Coronary artery calcification and its progression: what does it really mean? Renu Virmani, Baltimore, USA
Atherosclerosis: metabolism dysfunction drives inflammation in the vessels
Renu Virmani is President of CVPath Institute, Gaithersburg, and Clinical Professor, Department of Pathology at Georgetown University; University of Maryland-Baltimore; George Washington University, and Vanderbilt University, USA. MD. She is recognized as one of the leaders in the search for diagnostic and treatment therapies for vulnerable plaque. Dr. Virmani received her MD from Lady Hardinge Medical College, Delhi University, New Delhi, India. Currently, Dr. Virmani is a member of the American Heart Association, the US and Canadian Academy of Pathology, and is a Fellow of the American College of Cardiology.
Coronary artery calcification is a clinical marker of atherosclerosis, starting as microcalcifications and evolving to larger calcium fragments which eventually become sheet-like deposits. These changes occur concurrently with the progression of atherosclerotic plaque. Formerly considered a passive age-related process, coronary artery calcification is now recognized as an active process associated with atherosclerosis, and as a marker of the state of atherosclerotic plaque stability. Indeed, multiple cohort and population studies have shown that coronary artery calcium scoring is effective and reproducible in predicting the risk for cardiovascular disease, supporting a role in informing individualized risk management.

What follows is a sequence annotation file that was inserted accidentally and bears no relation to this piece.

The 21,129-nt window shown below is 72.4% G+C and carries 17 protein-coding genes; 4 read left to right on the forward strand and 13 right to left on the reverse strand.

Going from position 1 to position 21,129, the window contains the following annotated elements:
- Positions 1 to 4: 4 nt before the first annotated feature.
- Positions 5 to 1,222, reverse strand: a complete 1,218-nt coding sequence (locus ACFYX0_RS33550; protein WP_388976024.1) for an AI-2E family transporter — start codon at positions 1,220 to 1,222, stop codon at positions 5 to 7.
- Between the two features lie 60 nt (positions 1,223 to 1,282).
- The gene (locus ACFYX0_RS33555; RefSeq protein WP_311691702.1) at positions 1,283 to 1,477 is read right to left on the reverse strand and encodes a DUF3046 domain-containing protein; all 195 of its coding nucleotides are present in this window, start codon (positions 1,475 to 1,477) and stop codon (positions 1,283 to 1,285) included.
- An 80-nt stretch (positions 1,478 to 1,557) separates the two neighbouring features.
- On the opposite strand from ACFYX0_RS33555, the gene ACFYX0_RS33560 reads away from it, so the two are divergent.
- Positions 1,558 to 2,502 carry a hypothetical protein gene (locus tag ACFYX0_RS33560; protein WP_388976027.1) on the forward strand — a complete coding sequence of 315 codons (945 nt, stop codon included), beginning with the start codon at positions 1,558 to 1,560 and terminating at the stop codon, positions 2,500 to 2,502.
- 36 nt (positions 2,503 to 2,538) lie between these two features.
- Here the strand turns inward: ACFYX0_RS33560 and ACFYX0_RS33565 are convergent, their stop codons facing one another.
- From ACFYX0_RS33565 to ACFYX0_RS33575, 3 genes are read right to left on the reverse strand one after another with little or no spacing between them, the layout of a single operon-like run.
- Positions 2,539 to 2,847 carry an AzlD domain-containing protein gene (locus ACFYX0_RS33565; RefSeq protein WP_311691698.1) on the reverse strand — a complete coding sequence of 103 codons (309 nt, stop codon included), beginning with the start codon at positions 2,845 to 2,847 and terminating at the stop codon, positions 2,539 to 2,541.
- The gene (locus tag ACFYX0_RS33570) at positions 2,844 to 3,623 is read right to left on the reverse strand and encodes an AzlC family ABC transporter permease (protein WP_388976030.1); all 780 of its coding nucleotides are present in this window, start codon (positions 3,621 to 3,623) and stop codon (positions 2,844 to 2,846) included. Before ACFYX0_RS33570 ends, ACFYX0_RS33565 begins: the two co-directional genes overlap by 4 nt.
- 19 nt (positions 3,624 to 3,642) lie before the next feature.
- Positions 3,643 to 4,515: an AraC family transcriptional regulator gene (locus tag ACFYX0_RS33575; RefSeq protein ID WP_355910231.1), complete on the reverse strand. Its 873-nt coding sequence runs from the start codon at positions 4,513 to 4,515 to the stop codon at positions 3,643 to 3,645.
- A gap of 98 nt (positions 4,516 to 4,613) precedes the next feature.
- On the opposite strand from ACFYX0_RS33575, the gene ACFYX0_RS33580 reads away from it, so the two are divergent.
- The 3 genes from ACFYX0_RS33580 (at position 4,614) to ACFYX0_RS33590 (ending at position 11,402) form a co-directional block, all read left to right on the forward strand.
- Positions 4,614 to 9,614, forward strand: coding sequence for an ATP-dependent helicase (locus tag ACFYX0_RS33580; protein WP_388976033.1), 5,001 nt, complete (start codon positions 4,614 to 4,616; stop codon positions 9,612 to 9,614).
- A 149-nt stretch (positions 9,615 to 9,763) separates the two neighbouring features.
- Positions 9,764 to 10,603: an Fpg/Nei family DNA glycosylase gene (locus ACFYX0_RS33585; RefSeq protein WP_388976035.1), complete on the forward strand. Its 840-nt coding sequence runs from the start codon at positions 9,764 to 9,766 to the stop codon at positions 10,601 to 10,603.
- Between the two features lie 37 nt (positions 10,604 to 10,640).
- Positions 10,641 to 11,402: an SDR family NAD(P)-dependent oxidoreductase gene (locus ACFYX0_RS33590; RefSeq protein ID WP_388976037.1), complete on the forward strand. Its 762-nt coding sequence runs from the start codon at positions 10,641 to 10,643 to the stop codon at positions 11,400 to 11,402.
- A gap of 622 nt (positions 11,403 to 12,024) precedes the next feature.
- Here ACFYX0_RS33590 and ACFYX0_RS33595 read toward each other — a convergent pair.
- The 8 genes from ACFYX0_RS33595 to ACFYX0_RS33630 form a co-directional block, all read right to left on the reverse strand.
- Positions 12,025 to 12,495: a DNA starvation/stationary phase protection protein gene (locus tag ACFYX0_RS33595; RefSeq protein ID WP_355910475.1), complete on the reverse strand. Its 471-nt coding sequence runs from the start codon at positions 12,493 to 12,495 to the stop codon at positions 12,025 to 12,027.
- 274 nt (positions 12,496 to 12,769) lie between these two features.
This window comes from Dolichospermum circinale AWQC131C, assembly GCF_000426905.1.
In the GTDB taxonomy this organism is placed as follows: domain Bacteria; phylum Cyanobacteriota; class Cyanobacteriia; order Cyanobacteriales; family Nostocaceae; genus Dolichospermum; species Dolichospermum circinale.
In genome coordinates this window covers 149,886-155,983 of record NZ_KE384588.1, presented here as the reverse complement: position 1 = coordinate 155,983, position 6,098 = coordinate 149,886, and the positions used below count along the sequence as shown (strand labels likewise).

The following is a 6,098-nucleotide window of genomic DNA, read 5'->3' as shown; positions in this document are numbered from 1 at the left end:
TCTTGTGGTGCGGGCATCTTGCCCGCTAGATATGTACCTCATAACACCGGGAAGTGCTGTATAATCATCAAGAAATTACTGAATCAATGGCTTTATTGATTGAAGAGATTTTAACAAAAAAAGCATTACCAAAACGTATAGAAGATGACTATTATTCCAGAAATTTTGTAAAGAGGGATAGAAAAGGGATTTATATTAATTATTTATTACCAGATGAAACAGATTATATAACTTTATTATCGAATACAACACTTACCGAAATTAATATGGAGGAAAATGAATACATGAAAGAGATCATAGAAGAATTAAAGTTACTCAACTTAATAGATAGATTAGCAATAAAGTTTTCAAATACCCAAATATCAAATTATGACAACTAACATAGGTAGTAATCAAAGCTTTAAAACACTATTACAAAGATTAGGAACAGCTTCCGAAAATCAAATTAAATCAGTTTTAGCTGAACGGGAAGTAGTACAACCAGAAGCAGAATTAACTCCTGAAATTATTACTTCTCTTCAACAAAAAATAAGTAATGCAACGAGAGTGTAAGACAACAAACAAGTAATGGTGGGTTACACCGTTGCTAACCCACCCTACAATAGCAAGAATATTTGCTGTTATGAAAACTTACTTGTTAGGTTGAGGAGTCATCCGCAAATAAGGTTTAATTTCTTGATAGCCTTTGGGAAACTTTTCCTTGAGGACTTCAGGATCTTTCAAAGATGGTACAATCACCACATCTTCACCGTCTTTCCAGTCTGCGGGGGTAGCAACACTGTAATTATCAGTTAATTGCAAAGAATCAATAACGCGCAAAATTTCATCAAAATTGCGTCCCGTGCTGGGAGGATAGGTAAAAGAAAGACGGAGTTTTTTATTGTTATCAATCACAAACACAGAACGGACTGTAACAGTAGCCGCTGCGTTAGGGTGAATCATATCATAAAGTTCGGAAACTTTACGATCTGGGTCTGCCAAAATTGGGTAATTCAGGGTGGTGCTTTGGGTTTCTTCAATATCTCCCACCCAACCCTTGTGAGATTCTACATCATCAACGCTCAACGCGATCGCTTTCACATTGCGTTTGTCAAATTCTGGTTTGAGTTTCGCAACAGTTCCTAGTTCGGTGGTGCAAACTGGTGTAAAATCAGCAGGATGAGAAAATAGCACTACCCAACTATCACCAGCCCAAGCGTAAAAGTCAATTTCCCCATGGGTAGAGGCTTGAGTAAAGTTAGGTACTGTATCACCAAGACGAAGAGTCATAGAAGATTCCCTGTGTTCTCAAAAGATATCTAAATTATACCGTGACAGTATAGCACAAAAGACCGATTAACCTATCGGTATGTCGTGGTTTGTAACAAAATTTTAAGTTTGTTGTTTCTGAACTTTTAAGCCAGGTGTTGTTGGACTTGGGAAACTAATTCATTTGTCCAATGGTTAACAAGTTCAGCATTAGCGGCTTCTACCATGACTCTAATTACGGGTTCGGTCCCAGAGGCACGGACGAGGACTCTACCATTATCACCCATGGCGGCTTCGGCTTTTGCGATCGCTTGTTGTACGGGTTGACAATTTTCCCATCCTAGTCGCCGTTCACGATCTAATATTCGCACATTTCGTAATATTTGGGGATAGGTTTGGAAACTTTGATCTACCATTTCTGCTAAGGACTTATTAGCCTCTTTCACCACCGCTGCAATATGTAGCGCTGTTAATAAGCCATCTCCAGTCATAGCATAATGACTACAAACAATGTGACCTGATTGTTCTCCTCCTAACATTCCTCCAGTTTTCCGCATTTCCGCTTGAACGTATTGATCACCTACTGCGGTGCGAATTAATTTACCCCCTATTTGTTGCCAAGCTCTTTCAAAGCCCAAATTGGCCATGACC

However, it has been suggested that the effect of calcification might be biphasic. Microcalcification, or spotty calcification, represents an active stage of vascular calcification correlated with inflammation. Plaque rupture has been shown to correlate positively with the number of spotty calcifications, and inversely with the number of large calcifications. Calcification of differential amounts, sizes, shapes, and positions may play differential roles in plaque homeostasis, which is further impacted by the environment surrounding the calcification. The interactive effects of these important factors influencing calcification and plaque is inadequately understood and merits further study.
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